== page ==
The main advantage of the candidate political action committees is that they allow presidential hopefuls to do what presidential hopefuls have always done without breaking the law.

"They look like presidential campaign committees, they act like them, but they aren't," says Herbert Alexander, one of the nations best known experts on election financing. "They're deceptive. But all the candidates need them if they're going to test the political waters. There's really no other way to do it."

The political operatives who run the committees insist their primary purpose is to help other candidates. Last fall, the groups provided a new source of financing for Republican candidates, pumping $752,403 into Senate, House and various state campaigns. The presidential hopefuls also attracted media attention and raised hundreds of thousands of additional dollars by serving as the featured attraction at fund-raising events.

No one, however, pretends it's a one-way street. "I think these committees are very beneficial to the candidates. If, on one hand, Bob Dole receives some benefit for helping others, well, that's the way politics work," said Paul Russo, executive director of Campaign America. "Everyone knows he's very interested in 1980."

"When a guy like George Bush or John Connally helps Republican candidates, he's helping himself," said Jim Baker, chairman of the Fund for Limited Government. "They're doing what Richard Nixon did in 1966, collecting chits by going around the country."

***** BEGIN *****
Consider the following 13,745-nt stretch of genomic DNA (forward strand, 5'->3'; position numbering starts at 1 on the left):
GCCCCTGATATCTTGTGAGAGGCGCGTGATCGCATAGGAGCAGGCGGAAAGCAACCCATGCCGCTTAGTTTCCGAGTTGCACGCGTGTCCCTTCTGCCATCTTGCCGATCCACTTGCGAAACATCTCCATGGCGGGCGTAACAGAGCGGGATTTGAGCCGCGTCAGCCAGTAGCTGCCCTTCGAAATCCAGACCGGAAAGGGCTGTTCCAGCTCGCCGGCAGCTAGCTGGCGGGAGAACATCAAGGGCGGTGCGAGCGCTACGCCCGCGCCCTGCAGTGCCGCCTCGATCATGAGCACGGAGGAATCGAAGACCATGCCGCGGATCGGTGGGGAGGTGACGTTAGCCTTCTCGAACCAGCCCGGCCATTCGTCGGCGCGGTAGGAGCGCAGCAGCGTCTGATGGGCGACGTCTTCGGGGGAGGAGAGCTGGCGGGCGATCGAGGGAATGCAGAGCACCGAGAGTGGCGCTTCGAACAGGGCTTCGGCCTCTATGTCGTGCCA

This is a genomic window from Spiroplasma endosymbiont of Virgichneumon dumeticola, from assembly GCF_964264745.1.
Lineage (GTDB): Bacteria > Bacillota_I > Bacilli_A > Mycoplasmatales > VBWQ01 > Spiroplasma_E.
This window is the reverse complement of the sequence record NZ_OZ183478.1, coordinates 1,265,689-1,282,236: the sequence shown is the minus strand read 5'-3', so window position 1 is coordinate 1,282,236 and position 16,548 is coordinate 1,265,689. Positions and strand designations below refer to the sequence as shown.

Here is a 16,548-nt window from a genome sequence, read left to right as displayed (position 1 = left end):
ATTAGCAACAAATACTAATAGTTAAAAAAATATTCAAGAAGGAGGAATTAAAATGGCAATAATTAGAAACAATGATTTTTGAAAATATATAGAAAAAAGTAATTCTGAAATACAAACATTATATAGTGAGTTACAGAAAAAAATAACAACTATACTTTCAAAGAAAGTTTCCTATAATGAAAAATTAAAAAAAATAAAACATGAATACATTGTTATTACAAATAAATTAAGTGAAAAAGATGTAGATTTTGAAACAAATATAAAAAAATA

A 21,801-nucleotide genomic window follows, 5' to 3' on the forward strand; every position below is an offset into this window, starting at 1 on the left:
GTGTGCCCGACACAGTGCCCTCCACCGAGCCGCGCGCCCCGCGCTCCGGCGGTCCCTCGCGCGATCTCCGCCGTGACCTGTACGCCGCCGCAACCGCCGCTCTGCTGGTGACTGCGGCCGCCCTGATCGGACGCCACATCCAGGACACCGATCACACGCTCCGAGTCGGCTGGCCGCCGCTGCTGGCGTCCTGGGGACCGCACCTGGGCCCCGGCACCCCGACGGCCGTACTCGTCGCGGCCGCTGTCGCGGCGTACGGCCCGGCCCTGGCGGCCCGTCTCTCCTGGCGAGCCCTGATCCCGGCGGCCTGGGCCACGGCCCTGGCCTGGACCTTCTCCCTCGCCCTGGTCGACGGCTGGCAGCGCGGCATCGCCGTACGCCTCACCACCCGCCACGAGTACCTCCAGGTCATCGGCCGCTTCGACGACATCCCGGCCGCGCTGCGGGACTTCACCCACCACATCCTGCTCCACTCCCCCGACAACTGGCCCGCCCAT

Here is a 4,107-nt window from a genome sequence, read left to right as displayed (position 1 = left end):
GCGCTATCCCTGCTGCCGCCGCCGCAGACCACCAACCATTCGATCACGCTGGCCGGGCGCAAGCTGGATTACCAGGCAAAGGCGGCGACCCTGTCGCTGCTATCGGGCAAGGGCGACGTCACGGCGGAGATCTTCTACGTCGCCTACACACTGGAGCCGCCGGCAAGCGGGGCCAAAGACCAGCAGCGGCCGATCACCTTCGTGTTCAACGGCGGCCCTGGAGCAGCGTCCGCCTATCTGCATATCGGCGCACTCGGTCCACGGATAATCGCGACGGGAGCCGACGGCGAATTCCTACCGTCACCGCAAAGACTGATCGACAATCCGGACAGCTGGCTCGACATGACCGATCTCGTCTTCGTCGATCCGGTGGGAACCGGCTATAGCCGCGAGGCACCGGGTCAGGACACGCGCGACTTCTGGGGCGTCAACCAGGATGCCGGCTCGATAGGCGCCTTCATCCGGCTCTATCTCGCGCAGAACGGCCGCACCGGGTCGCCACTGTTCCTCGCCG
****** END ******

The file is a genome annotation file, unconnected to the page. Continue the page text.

Reagan's CFTR is the first, largest and most successful candidate committee. It was also the one that contributed the most to other candidates -- $553,490, or more than the political committees set up by General Motors, U.S. Steel, Union Oil, or General Electric executives.

CFTR got its start in 1977 using $1 million left over from Reagan's unsuccessful 1976 campaign. "This was not formed as a subterfuge to move Ronald Reagan around the country," says executive director Nofziger. "In fact, when we formed this I was confident that Reagan would not be a candidate in 1980."

But more than any of the other groups, CFTR has functioned as a shadow presidential committee for Reagan -- complete with advance men, fund-raisers, political advisers and accountants. It has fine-tuned a mailing list of 300,000 proven Reagan contributors and provided lucrative employment for a skeleton campaign staff.

Nofziger, a longtime political adviser to Reagan, heads a full-time staff of 26. He receives $4,000 a month. A firm headed by two other longtime Reagan assistants, Mike Deaver and Pete Hannaford, received $61,833 in CFTR consulting fees last fall.

John Laxalt, brother of Sen. Paul Laxalt (R-Nev.), Reagan's 1976 national chairman, is on CFTR's Washington payroll at $3,000 a month. John Sears, Reagan's chief political strategist in 1976, has received CFTR legal fees.

"It will be interesting to see how long Reagan continues to warehouse these people on the CFTR payroll," says the chairman of a rival group who asked not to be identified."The Federal Election Commission ought to look at this and look at it closely."

CFTR, apparently alone among the groups, plans to continue in operation after the 1980 election.Bush's Fund for Limited Government has closed, and Connally's forum is about to.

"The election is over. We've done what we set out to do," says Baker, chairman of the Bush group. "Unlike most of the other groups, we didn't want a big fancy organization or staff competing with the Republican National Committee."